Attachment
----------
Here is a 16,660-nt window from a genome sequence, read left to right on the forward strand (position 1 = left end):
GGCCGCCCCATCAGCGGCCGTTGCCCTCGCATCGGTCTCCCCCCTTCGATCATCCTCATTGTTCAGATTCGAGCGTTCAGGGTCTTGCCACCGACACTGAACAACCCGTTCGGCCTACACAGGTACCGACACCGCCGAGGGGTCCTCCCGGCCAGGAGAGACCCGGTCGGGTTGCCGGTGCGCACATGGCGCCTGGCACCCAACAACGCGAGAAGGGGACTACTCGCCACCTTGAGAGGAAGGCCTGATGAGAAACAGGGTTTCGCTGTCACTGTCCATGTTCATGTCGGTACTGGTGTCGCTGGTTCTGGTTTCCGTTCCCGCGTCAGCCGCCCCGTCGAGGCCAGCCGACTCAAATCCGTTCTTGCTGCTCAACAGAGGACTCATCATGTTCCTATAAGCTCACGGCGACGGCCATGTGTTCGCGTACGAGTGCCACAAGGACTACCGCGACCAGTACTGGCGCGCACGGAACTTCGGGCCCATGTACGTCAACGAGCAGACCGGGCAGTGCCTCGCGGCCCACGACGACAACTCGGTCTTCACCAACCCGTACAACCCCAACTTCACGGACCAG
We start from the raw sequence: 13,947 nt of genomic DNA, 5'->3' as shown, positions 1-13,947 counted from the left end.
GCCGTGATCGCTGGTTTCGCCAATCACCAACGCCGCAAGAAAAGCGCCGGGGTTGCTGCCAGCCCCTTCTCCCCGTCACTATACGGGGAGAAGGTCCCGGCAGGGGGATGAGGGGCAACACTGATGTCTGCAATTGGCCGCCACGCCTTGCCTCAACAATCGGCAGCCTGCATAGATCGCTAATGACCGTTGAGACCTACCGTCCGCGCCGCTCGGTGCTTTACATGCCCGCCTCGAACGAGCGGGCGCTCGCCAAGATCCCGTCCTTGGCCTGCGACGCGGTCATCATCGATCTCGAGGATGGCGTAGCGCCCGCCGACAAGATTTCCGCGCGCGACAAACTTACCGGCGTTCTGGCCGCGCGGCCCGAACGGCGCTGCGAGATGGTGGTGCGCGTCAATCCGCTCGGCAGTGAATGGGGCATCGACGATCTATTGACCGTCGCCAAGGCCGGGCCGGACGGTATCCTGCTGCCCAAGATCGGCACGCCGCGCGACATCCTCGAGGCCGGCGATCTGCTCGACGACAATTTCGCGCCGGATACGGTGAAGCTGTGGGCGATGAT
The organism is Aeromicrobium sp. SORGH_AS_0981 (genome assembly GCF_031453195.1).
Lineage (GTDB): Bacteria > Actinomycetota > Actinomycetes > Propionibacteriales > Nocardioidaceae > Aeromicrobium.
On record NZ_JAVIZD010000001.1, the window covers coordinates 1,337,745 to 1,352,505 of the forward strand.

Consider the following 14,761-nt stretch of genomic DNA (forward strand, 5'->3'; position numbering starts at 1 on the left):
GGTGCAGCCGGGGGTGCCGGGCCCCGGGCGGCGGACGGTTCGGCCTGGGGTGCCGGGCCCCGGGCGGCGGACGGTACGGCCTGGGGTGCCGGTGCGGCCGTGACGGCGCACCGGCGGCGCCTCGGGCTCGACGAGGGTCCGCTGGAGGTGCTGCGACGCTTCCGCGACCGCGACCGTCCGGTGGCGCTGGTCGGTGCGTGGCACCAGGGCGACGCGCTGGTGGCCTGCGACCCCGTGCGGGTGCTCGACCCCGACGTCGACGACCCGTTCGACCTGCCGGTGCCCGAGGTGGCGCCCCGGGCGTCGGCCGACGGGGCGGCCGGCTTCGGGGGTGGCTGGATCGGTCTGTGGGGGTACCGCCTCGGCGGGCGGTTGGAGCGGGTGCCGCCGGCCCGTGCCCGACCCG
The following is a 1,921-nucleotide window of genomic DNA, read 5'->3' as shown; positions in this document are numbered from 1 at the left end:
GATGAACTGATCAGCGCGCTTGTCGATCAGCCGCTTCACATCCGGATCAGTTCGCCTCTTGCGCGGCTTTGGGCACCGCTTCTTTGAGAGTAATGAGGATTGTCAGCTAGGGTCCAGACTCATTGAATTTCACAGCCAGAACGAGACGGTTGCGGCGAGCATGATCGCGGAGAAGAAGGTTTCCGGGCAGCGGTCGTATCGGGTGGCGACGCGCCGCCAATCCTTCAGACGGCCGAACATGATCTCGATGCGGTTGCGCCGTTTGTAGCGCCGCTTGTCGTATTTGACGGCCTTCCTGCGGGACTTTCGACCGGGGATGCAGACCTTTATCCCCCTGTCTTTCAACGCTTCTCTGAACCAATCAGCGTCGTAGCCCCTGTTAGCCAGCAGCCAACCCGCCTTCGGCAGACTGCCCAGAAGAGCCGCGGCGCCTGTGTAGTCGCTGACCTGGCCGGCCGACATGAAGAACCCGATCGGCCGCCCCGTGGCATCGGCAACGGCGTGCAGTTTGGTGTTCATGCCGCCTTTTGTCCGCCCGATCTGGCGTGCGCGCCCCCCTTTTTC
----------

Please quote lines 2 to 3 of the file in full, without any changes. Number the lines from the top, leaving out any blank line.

GGCCGCCCCATCAGCGGCCGTTGCCCTCGCATCGGTCTCCCCCCTTCGATCATCCTCATTGTTCAGATTCGAGCGTTCAGGGTCTTGCCACCGACACTGAACAACCCGTTCGGCCTACACAGGTACCGACACCGCCGAGGGGTCCTCCCGGCCAGGAGAGACCCGGTCGGGTTGCCGGTGCGCACATGGCGCCTGGCACCCAACAACGCGAGAAGGGGACTACTCGCCACCTTGAGAGGAAGGCCTGATGAGAAACAGGGTTTCGCTGTCACTGTCCATGTTCATGTCGGTACTGGTGTCGCTGGTTCTGGTTTCCGTTCCCGCGTCAGCCGCCCCGTCGAGGCCAGCCGACTCAAATCCGTTCTTGCTGCTCAACAGAGGACTCATCATGTTCCTATAAGCTCACGGCGACGGCCATGTGTTCGCGTACGAGTGCCACAAGGACTACCGCGACCAGTACTGGCGCGCACGGAACTTCGGGCCCATGTACGTCAACGAGCAGACCGGGCAGTGCCTCGCGGCCCACGACGACAACTCGGTCTTCACCAACCCGTACAACCCCAACTTCACGGACCAG
We start from the raw sequence: 13,947 nt of genomic DNA, 5'->3' as shown, positions 1-13,947 counted from the left end.